The abatement of both lead-based paint and lead-based paint hazards are regulated in the same manner. Abatement is performed by a licensed Lead Abatement Contractor (Contractor), Certified Supervisors (Supervisor), and Certified Abatement Workers (Worker) in accordance with an abatement project design prepared by a Certified Project Designer (Designer) and an occupant protection work plan prepared by a Designer or Supervisor. Lead abatement clearances must be performed by an Inspector or Risk Assessor and include a visual assessment and the collection of samples for laboratory analysis. All contractors and individuals must be licensed or certified either through EPA or state accreditation programs.
The contractor is responsible for compliance with applicable EPA or state regulations (and HUD regulations, where applicable) for lead-based paint activities. Compliance requirements typically include project notification, lead-safe work practices, post-abatement clearances, and preparation of an abatement report. Two project examples where these regulations may apply are as follows:
The EPA and HUD have adopted new standards that further reduce the concentrations of lead in dust. In 2017, the HUD’s Office of Lead Hazard Control and Health Homes (OLHCHH) lowered the dust-lead action levels for its Lead-Based Paint Hazard Control (LBPHC) and Lead Hazard Reduction Demonstration (LHRD) Grantees.⁶ This means that for those specific grant programs only, a lesser concentration of lead in dust is required to determine a dust-lead hazard and to pass dust wipe clearance criteria. The EPA also lowered the dust-lead hazard standards for floors and windowsills; however, they have not yet reduced the lead in dust clearance standard. These new EPA standards are to take effect 180 days after the date of publication on the federal register: January 6, 2020. A summary of the new action levels are as follows:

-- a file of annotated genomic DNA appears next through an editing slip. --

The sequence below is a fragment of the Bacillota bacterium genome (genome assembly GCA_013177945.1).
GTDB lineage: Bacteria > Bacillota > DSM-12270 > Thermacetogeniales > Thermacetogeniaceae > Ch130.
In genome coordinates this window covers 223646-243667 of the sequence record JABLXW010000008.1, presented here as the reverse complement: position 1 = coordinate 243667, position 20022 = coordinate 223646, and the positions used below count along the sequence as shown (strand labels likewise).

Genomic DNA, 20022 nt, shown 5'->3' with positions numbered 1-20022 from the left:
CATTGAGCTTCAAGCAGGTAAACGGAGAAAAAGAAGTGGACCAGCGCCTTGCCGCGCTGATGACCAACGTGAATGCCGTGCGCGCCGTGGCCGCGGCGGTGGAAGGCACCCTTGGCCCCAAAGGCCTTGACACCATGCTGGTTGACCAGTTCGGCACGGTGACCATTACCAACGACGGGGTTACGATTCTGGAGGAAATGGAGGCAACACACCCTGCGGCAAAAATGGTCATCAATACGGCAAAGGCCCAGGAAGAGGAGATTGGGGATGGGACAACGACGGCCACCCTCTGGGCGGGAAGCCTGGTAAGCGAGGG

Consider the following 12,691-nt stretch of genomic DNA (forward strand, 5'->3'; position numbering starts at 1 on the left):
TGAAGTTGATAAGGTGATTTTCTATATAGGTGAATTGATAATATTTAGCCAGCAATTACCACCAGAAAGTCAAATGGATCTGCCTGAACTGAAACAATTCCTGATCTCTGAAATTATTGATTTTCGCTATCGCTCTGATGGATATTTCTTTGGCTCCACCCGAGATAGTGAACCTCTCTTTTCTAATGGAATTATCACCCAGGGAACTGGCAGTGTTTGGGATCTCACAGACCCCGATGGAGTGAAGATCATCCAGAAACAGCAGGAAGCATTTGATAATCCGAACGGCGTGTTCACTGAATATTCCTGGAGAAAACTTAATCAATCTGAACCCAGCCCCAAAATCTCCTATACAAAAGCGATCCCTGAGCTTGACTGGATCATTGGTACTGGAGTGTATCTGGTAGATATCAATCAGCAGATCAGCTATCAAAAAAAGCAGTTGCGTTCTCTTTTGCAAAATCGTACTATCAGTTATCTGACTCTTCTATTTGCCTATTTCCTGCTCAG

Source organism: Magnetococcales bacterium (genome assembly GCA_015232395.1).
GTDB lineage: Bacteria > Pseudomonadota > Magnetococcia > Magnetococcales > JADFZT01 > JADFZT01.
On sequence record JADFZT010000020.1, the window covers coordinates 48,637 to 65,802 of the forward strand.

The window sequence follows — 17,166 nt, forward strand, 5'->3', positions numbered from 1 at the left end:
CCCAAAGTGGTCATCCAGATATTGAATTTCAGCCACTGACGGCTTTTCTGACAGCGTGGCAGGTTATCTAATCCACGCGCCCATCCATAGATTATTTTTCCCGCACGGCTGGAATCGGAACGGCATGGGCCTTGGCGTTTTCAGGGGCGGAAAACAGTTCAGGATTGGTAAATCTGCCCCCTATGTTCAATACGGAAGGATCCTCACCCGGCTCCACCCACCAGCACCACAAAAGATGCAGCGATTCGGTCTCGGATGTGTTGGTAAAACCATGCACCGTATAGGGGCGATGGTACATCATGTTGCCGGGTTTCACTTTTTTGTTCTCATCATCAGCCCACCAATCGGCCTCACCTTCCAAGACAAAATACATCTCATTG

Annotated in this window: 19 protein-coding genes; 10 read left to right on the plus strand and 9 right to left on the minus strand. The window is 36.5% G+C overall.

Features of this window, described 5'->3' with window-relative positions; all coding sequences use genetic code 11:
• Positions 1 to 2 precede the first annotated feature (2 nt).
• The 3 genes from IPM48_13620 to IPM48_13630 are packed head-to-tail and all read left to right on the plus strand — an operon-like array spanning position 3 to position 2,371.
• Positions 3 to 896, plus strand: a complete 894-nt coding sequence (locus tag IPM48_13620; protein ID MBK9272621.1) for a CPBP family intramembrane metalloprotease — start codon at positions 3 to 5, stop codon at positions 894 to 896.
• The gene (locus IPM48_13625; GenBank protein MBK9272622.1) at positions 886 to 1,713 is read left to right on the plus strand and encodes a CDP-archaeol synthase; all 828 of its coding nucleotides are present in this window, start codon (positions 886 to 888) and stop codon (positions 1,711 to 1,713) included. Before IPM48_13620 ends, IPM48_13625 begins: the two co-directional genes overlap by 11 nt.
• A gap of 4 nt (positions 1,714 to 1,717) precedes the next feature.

These new standards will probably not impact most projects for now; however, there are a few scenarios to consider. For projects impacted by the new clearance standards (such as for the LBPHC and LHRD grant programs), the Contractor must meet tighter cleaning criteria, and the Inspector or Risk Assessor must utilize a laboratory that can meet the lower limit of detection requirements. A Risk Assessor must utilize the correct dust-lead hazard criteria in place at the time of the assessment for projects requiring a risk assessment. If the lead project passes clearance criteria (as it stands now for the EPA), the project may still have a dust-lead hazard based on the new EPA dust-lead hazard criteria. Project documentation must clearly state that “clearance” is based on the current EPA clearance criteria, and not the EPA updated dust-lead hazard criteria.
In summary, occupational and childhood lead exposure regulations apply to multiple projects. Therefore, it is critical that project representatives are made aware of the potential hazards of lead-based paint on their projects and that they understand the regulatory requirements by stepping through the process of determining applicability. Discussions should center around whether (“if” and “when”) the regulatory standards apply and how these regulatory requirements may impact the project from cost, time, and liability perspectives. These regulatory requirements can be as basic as occupational exposure compliance or as involved as lead-based paint hazard compliance. Most projects will typically include RRP regulations, and some will include abatement regulations due to project and property funding requirements. It is also critical that new regulatory standards are understood and correctly applied.
We thank our colleague Theresa Chimento who provided insight and expertise that greatly assisted in this research.